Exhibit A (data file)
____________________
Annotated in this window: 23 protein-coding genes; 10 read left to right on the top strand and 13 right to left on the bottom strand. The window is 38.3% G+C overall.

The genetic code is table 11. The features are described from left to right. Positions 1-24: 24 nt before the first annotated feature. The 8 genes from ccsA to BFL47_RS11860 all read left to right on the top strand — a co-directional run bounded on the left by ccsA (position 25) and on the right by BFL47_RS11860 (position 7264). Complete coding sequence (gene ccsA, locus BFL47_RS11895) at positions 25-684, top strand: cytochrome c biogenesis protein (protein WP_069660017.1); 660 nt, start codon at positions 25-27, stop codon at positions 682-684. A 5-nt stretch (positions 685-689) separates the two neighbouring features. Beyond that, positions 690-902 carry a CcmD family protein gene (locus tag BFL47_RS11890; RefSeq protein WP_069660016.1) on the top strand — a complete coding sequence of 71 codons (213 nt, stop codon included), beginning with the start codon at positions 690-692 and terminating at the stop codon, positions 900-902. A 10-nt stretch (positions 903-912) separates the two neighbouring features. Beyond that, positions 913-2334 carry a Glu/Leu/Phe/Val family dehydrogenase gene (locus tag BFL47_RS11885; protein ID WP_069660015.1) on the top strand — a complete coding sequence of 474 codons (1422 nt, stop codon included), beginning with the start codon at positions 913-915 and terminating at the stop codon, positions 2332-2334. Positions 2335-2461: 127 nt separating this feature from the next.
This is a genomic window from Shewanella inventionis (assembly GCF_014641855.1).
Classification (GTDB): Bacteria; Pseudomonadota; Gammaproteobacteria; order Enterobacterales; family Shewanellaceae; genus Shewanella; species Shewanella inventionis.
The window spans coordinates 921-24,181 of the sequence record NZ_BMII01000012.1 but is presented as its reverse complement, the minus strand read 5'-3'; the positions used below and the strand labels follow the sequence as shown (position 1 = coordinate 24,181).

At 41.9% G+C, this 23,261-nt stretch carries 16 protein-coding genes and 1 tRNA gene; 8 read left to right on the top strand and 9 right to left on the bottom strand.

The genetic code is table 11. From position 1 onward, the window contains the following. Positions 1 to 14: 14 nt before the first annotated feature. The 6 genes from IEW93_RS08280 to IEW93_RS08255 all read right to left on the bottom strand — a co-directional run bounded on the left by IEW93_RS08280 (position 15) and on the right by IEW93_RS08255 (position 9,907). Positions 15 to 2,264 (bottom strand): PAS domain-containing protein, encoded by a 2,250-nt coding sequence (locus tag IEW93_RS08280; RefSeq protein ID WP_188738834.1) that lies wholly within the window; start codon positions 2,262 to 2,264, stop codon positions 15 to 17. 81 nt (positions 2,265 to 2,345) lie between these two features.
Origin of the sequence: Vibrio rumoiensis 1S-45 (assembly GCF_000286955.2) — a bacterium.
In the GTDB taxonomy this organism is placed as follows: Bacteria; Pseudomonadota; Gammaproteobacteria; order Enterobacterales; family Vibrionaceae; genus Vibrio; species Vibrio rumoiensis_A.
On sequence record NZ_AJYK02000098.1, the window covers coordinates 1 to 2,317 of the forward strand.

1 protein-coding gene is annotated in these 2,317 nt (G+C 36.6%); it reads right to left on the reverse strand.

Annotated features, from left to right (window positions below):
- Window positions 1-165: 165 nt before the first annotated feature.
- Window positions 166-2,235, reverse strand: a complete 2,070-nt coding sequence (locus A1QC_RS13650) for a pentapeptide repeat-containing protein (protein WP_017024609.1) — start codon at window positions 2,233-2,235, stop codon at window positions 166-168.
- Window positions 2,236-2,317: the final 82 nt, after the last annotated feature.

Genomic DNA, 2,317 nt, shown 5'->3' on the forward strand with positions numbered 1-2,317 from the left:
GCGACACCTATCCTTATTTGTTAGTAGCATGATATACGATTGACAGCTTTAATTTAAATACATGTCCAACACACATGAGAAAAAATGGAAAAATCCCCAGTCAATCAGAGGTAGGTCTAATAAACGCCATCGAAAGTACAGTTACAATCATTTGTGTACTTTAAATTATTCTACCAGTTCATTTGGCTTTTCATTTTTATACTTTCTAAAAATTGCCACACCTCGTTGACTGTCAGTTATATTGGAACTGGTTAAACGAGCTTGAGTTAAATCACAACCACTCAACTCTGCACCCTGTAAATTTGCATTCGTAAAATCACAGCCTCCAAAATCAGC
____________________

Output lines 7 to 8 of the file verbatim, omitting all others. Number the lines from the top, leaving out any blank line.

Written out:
The genetic code is table 11. From position 1 onward, the window contains the following. Positions 1 to 14: 14 nt before the first annotated feature. The 6 genes from IEW93_RS08280 to IEW93_RS08255 all read right to left on the bottom strand — a co-directional run bounded on the left by IEW93_RS08280 (position 15) and on the right by IEW93_RS08255 (position 9,907). Positions 15 to 2,264 (bottom strand): PAS domain-containing protein, encoded by a 2,250-nt coding sequence (locus tag IEW93_RS08280; RefSeq protein ID WP_188738834.1) that lies wholly within the window; start codon positions 2,262 to 2,264, stop codon positions 15 to 17. 81 nt (positions 2,265 to 2,345) lie between these two features.
Origin of the sequence: Vibrio rumoiensis 1S-45 (assembly GCF_000286955.2) — a bacterium.